February 17, 2001


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The Rediff Special/ Lata Khubchandani

The Philosopher and the Actress
The Philosopher and the Actress

How many people do we know who say to us at the first meeting, "I will never presume, never take you as a habit. I'll never make it a cliché in my mind that you look like this... I'll always look at you afresh because, to me, that is real love and awareness."

At 60, Leela Naidu -- the actress once considered one of the five most beautiful women in the world -- retains a freshness of approach to Life that belies the amount of painful experience she has packed into it. She is able to greet each day with a welcoming smile, ready to live it not as a continuation of yesterday or a precursor of tomorrow but as a precious moment in the present.

It makes one wonder about the role thinkers and philosophers have in our day-to-day life. Do their philosophies have any practical use or are they merely abstractions, impossible to translate into day-to-day living? Are they just topics for armchair discussions or can they help alleviate the suffering of Mankind? Most thinkers move on from the reasonable to the exceptional, but it is be a rare being who has the courage to move out of even this realm. To live his life away from the world of agreement and support.

As a child, I often saw Leela Naidu and a few others accompany J Krishnamurti, when he came to the J J School of Arts on his annual visits to Bombay. I wondered at her presence, even envied it. Then, 15 years after the death of one of the greatest thinkers of our time, I went back to Leela. To find out what it was that she got out of him. To find out how her association with J Krishnamurti helped her.

"I met Krishnaji," she told me, "after I had lost custody of my twin daughters. I was very unhappy. I spoke to him and he heard me out with that vast listening he was capable of. Then, he told me I would have to learn to live with it. It was a remark I would not have accepted from anyone, not even my parents. But I accepted it from him. I remember crying. At another time he remarked that, if all I wanted was to be as sensitive as possible, then I was sitting on a volcano -- and I would have to live with grief."

As I watch Leela speak, only one word comes to mind -- defenceless. She is completely without defences. An amazing feat after two broken marriages, the painful loss of her twin daughters, the loss of her parents. This openness to whatever Life may offer adds a unique quality to her charm.

Leela found a surrogate parent in Krishnamurti. He, in turn, perceived special qualities in her. But people would construe this as her crush on him.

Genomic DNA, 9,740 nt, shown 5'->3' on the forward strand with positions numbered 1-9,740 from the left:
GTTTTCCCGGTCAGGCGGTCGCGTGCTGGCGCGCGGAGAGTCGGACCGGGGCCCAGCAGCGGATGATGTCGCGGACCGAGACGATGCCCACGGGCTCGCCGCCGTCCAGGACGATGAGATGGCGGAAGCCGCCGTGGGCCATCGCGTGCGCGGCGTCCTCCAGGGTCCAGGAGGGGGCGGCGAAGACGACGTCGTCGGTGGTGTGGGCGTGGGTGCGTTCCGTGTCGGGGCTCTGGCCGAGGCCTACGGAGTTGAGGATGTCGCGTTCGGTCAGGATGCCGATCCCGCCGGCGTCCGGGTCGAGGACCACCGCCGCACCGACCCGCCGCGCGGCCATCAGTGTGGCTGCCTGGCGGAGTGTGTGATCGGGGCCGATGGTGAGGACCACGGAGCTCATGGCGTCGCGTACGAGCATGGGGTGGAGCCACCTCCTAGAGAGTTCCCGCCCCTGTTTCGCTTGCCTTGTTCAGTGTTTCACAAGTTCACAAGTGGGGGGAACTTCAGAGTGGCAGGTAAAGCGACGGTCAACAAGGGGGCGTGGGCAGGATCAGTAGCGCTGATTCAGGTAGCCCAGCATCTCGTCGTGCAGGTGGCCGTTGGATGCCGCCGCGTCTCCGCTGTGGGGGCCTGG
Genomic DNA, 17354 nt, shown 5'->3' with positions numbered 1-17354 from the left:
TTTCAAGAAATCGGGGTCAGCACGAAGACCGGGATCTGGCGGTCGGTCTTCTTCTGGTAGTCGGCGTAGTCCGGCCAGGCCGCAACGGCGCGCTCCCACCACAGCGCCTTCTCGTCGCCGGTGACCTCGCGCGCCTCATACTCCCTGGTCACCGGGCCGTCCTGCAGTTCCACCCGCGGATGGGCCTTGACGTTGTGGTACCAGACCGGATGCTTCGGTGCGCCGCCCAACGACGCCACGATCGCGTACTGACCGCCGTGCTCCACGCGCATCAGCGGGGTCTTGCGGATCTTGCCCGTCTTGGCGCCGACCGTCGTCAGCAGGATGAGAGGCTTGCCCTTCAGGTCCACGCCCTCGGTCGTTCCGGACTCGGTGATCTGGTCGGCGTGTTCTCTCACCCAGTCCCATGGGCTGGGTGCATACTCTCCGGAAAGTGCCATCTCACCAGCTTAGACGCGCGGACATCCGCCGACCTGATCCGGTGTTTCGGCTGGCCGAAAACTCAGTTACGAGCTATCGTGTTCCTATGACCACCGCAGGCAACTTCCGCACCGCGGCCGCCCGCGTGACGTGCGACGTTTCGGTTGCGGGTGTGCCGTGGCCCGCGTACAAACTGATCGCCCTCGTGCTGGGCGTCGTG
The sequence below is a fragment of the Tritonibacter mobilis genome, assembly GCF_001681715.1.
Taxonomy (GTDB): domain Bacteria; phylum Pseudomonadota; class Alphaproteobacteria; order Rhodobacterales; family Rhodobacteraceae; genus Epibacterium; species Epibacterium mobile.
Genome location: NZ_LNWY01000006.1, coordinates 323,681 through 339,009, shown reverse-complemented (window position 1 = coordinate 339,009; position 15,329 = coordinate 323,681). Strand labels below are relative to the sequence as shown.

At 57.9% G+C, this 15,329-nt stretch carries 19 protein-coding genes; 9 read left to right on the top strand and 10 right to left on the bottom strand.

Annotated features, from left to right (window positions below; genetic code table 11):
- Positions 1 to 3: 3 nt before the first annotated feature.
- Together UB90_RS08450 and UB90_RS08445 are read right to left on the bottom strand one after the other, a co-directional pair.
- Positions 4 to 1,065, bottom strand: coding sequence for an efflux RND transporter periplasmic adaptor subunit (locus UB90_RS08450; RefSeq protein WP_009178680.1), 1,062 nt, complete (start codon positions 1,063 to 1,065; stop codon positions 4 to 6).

"I went and told him," says Leela, "'I don't have a crush on you. I love you.' And I hugged him like a child would." That was the sort of relationship that they shared. "His greatest contribution was to make me aware of the vast quality of silence, to be able to respond to nature and to be able to reveal what is happening in oneself all the time. This allows one to live in the present."

Krishnamurti often spoke of dying daily or dying while living. It was a way of living in which one emptied oneself of the past, so that one did not come to the present with old attitudes, prejudices and mindsets. It might seem difficult to follow, but as soon as one gives one's whole attention to the present, there is an absence of the self, of the past with all its memories and conditioning. As a result, one holds on to nothing.

But with the human need for security, we try our level best to retain the memories of the past. We keep diaries and records to remind us of things we might forget, never realising how unburdened life would be if we could give up our hold on all our yesterdays.

As I sit with Leela, I see her responding to everything around her, even to things one would have expected her to have gotten used to. The muezzin's call disturbs her; she becomes silent, surprised that others can continue talking. A radio is blaring in the background and must be toned down. She is unable to shut her mind to these things and continue. "People think I'm mad," she says, "but I can't get used to the dirty roads, to the defecation on the pavements... The day I do get used to these things will be the day I'll grow calluses."

Krishnamurti believed in having all the senses vitally alive so that one could experience everything. But experiencing the beauty and joy of Nature did mean shutting one's mind to the filth. As soon as one was able to turn away from the squalor, to sidestep it and continue, the mind would become sloppy. A mind that tolerated filth became tolerant to it.

In Leela's inability to accept disharmony, one sees her desire to remain alive to the beauty around her. One sees in her a thin-skinned person, tremendously sensitive to everything.

She speaks of the time Krishnamurti was dying. "He was somewhere in the West. I'd been told he was very sick. I knew he had cancer. The moment he died (on February 17, 1986) -- even though there was a 12 hour time difference -- I felt a flash emanate from my body. I got up and hugged my father and Dom (Moraes, her former husband) because I was feeling such a tremendous wave of love. My mind and body was suffused with a sort of colour. Later, I heard in the evening news that Krishnaji had died at that precise moment."

Design: Dominic Xavier

The Rediff Specials

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